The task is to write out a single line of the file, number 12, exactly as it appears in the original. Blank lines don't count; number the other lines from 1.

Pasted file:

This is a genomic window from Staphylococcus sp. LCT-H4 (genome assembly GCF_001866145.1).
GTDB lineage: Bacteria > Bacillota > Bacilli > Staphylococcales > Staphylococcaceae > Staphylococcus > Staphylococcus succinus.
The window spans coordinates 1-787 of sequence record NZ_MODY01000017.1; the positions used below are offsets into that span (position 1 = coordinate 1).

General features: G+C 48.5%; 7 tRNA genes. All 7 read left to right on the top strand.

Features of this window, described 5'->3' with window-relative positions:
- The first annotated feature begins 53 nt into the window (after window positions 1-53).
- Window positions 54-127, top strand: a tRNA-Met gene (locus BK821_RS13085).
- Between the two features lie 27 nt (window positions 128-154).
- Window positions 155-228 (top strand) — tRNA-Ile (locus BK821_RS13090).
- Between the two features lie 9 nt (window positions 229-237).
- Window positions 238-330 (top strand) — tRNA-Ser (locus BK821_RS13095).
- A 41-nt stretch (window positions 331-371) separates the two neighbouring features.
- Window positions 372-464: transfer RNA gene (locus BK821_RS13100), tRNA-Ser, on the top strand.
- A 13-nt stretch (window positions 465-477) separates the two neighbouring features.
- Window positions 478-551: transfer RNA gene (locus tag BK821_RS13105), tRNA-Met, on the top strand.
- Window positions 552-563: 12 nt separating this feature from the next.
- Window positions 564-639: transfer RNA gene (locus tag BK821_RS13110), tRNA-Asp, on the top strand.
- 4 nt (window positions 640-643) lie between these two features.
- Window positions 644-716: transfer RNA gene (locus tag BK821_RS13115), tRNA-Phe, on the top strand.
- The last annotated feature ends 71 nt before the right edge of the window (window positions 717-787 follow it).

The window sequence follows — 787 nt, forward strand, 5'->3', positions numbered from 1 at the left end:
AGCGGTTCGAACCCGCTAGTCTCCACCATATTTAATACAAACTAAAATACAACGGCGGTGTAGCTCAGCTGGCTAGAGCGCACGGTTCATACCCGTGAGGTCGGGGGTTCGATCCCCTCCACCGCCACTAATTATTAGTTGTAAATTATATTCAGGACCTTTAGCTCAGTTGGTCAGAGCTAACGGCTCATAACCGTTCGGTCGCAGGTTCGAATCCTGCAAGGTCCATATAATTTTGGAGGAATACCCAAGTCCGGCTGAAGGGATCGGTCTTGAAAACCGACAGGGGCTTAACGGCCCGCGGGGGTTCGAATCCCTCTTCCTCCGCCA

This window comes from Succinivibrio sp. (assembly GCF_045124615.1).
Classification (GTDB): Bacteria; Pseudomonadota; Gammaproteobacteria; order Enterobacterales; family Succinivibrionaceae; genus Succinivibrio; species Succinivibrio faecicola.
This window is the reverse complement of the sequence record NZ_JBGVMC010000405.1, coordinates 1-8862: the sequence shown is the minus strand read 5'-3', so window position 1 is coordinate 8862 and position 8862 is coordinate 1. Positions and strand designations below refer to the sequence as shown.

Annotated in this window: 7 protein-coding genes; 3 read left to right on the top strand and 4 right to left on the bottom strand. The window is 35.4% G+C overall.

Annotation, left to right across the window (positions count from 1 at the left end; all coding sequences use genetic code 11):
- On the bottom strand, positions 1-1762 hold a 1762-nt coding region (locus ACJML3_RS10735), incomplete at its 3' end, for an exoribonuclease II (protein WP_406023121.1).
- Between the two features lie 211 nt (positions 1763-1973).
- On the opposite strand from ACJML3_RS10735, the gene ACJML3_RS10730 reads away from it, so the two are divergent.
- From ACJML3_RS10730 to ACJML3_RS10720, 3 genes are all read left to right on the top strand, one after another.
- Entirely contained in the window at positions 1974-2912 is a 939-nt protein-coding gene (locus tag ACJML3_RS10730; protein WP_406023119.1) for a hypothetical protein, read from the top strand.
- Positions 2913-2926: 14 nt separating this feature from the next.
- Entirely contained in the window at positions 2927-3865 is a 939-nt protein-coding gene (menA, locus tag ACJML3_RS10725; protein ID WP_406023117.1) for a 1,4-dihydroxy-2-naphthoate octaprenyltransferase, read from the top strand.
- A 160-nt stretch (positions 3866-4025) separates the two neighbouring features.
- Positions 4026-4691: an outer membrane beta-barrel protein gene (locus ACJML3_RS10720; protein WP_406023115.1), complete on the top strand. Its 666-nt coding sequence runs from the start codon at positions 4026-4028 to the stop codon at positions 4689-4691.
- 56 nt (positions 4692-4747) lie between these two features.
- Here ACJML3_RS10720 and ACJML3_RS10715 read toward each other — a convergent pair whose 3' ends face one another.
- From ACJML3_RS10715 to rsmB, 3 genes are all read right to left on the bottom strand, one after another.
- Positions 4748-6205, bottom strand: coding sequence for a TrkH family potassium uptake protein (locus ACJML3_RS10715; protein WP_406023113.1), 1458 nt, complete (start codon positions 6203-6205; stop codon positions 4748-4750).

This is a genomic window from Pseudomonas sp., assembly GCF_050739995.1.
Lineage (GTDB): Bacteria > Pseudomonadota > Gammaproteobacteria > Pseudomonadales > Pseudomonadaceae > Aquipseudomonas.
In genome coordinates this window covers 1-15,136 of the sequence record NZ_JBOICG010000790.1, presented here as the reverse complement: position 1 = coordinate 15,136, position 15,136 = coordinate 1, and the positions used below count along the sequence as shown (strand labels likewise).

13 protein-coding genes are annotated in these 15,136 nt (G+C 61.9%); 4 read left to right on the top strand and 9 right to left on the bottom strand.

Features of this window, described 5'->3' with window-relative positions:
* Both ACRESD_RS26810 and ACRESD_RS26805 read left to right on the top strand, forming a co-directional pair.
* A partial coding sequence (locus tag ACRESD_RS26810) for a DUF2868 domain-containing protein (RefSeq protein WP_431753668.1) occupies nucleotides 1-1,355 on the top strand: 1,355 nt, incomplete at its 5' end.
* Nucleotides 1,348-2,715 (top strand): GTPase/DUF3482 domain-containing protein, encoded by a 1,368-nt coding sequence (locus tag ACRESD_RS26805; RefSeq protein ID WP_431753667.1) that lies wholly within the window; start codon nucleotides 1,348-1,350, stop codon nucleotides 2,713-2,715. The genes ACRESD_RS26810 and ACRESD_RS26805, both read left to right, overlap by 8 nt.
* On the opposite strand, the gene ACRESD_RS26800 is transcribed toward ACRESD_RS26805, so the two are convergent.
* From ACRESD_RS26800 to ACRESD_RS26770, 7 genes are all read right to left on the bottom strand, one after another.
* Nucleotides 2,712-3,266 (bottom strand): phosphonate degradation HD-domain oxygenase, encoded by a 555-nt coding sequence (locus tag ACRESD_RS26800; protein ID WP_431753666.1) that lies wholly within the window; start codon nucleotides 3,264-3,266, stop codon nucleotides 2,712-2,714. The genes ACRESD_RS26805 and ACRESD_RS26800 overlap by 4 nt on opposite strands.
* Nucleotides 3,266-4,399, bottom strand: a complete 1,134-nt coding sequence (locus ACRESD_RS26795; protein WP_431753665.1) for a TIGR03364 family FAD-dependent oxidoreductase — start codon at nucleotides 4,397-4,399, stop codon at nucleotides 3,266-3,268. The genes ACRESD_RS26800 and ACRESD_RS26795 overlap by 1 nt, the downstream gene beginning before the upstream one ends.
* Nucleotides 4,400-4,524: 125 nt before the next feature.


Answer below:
- A 41-nt stretch (window positions 331-371) separates the two neighbouring features.